The characters you meet through Nathan are all memorable, and a little unconventional. And, if you ask any midwesterner about the mean streak of a snapping turtle, they'll tell why they are called a..SNAPPER. ( )
  LorisBook | Aug 6, 2017 |
Brian Kimberling's debut novel, Snapper, features thirteen chapters that are really loosely connected stories chronicling Nathan Lochmueller's maturation into adulthood. Nathan grew up in southern Indiana (as did author Kimberling). After graduating with a philosophy degree, he accepts a job as a songbird field researcher. Nathan spends his time hiking through the woods locating songbirds, their nests, and tracking them. During this time period Nathan falls in love with Lola.

Nathan has a love/hate relationship with Indiana. Even as he shares the foibles of its people, he has a devotion to them, especially Evansville. But this novel is not simply about an amateur ornithologist stumbling through life. It's so much more and tackles Nathan's maturation with a great deal of wry humor and thoughtful insight. While relating the blunders and shortcomings of those around him he calmly accepts the absurdities as a part of life. Most of the stories are college/post college but some go back to high school. They end with Nathan in his thirties.

The characters Kimberling has assembled in Nathan's stories are unforgettable. There is Lola who Nathan worships even while she's unfaithful; Gerald, his socially awkward boss who owns a sofa and bird guides; his friend, Shane, with whom he has several interesting experiences before Shane becomes a librarian; his Texan uncle Dart who has a clash with the clan; Fast Eddie who in the future will promote "Thong Thursdays" at his business; Ernie and Maude of Santa Claus, Indiana; and Darren, the man who ended his career as a songbird field researcher.

I really enjoyed the writing in Snapper - the word play and the descriptions were wonderful. Kimberling manages to be funny and subtle while making a poignant observation. For example: "A real ornithologist spends his life in a database: I was the underpaid field hand who collected the information in that database. I was like a voracious reader unwilling to taint or corrupt his passion by submitting to years of studying postcolonialism or feminist theory. "(pg. 140) (Touché Brian - you just described my passion for book blogging.)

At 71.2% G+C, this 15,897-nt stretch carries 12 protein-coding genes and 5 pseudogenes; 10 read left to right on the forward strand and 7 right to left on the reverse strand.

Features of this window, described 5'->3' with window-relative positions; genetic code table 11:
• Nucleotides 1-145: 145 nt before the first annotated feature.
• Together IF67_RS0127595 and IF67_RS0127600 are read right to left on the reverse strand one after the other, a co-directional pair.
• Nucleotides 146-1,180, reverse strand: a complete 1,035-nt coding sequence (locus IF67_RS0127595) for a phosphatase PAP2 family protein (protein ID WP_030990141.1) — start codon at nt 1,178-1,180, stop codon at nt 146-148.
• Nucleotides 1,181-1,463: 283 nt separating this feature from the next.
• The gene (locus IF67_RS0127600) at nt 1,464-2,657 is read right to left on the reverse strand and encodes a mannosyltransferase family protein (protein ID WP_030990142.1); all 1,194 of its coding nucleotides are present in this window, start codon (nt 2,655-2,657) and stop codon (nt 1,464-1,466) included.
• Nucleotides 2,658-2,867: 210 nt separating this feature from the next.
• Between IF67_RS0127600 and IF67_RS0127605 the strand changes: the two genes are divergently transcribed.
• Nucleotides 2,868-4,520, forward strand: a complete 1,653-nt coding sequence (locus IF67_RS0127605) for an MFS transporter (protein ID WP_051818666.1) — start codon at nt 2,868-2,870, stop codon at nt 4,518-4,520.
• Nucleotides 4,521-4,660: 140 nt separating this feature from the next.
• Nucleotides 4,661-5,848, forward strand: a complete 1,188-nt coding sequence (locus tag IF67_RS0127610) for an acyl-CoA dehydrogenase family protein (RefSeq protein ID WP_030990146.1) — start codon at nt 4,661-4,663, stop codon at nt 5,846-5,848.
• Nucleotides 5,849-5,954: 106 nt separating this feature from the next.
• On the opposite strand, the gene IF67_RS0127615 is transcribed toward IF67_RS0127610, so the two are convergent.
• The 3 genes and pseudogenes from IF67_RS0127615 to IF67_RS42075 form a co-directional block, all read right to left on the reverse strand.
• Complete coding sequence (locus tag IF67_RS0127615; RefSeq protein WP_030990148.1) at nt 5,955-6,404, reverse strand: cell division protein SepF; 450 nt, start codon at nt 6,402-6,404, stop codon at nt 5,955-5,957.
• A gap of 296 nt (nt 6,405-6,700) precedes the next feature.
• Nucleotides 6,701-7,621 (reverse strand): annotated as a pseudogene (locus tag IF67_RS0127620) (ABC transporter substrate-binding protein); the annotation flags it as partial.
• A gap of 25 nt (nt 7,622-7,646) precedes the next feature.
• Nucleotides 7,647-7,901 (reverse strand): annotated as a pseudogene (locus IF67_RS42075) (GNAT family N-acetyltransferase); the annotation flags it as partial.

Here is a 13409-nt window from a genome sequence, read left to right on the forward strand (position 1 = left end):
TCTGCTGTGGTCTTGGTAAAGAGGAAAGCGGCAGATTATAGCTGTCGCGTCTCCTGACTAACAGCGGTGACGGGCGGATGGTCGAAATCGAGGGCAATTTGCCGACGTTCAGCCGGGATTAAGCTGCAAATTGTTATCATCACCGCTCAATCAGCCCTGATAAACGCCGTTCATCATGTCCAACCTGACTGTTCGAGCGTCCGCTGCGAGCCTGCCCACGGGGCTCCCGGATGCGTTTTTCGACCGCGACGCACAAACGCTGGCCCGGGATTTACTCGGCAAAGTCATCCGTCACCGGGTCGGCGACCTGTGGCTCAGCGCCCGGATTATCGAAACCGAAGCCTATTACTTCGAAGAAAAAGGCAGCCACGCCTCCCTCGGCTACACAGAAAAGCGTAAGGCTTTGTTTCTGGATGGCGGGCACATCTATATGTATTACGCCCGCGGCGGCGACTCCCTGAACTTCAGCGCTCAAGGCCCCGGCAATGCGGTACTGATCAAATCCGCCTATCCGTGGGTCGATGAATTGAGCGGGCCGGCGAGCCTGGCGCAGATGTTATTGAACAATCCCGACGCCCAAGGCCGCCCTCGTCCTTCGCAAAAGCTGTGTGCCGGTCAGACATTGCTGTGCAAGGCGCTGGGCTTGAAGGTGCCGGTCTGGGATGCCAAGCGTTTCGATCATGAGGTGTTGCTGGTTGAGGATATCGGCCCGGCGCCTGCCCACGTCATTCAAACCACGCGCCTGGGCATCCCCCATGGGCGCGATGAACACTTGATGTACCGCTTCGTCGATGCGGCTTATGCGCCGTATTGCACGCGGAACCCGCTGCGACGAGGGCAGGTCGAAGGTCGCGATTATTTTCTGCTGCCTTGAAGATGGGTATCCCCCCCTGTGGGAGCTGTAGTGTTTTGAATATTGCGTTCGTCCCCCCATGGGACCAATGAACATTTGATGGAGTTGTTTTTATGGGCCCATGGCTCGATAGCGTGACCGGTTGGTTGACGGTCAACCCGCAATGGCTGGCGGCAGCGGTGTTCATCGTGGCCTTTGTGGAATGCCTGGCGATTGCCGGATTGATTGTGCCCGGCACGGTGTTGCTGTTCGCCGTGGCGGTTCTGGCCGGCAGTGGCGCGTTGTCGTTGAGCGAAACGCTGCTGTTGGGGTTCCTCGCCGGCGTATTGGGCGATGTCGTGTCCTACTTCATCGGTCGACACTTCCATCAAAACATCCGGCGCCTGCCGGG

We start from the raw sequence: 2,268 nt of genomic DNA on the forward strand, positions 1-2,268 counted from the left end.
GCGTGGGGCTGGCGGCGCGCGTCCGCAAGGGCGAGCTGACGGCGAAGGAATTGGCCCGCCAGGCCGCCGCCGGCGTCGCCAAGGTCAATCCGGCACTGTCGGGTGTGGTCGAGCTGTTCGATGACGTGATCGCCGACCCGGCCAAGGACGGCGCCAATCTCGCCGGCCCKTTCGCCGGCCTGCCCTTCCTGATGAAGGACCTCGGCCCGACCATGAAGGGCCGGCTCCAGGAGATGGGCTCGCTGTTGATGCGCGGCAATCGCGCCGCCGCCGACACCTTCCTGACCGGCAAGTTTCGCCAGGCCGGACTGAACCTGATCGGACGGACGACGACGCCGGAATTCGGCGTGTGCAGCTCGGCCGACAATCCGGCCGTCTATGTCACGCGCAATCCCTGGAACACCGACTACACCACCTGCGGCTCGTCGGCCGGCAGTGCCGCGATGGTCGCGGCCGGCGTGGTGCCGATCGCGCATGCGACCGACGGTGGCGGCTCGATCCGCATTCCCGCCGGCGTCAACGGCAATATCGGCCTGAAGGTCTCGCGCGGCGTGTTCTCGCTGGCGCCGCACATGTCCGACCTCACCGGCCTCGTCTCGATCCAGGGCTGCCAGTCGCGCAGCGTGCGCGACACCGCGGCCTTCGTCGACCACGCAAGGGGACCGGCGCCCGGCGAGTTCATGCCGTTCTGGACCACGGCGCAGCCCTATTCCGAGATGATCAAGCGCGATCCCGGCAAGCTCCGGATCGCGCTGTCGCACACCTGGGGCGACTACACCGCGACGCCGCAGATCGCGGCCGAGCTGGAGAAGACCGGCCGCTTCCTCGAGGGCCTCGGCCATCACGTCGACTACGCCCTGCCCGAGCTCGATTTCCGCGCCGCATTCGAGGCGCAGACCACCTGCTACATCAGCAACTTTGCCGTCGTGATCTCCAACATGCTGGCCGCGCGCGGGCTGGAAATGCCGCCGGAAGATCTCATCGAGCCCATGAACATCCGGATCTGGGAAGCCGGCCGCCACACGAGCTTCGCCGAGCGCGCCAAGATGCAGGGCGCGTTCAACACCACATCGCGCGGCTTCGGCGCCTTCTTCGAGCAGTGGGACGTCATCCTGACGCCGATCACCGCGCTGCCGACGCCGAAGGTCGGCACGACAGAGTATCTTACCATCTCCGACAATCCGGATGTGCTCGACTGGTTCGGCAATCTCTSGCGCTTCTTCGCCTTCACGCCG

As Kimberling captures the haphazard, accidental path Nathan's life takes it reminds me that many of us have taken a rather accidental road to get where we are years later. And the results are not always a bad thing, despite how it may look from the outside.
Oh, and the cover of this book is gorgeous. It features reproductions of John James Audubon images.

Very Highly Recommended

Disclosure: I was given a copy of this book by Pantheon Books/Random House for review purposes. ( )
  SheTreadsSoftly | Mar 21, 2016 |
In an amusing novel, loosely based on personal history, Kimberling has given us a highly entertaining look at life in the heartland, rural Indiana. Taking us in a variety of flash-backs through his relationships with friends in high school, through the early years of college, we find out all about the mysterious Lola, the alligator snapping turtle, from which the title was so aptly pulled, to commiserating with him on his relatives - we all have an uncle or grand-father that tells unbelievable stories - and the job choices we make in life. In this case Nathan, our protagonist, works for the university plotting the movements in birds, all different variety of birds, in various parts of the woods of Southern Indiana.
Told with humor and wit Kimberling injects himself on the unsuspecting public in a similar vein that Bill Bryson did with his Walk In The Woods. A smartly written debut with lots of expectation for the future. ( )
  MarkPSadler | Jan 17, 2016 |
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Working as a birdwatching guide to scrape together enough money to survive, Nathan Lochmueller performs nature research in backwater Indiana, where he falls in love with a heartbreaking free spirit named Lola and confronts the accidental turns of his life.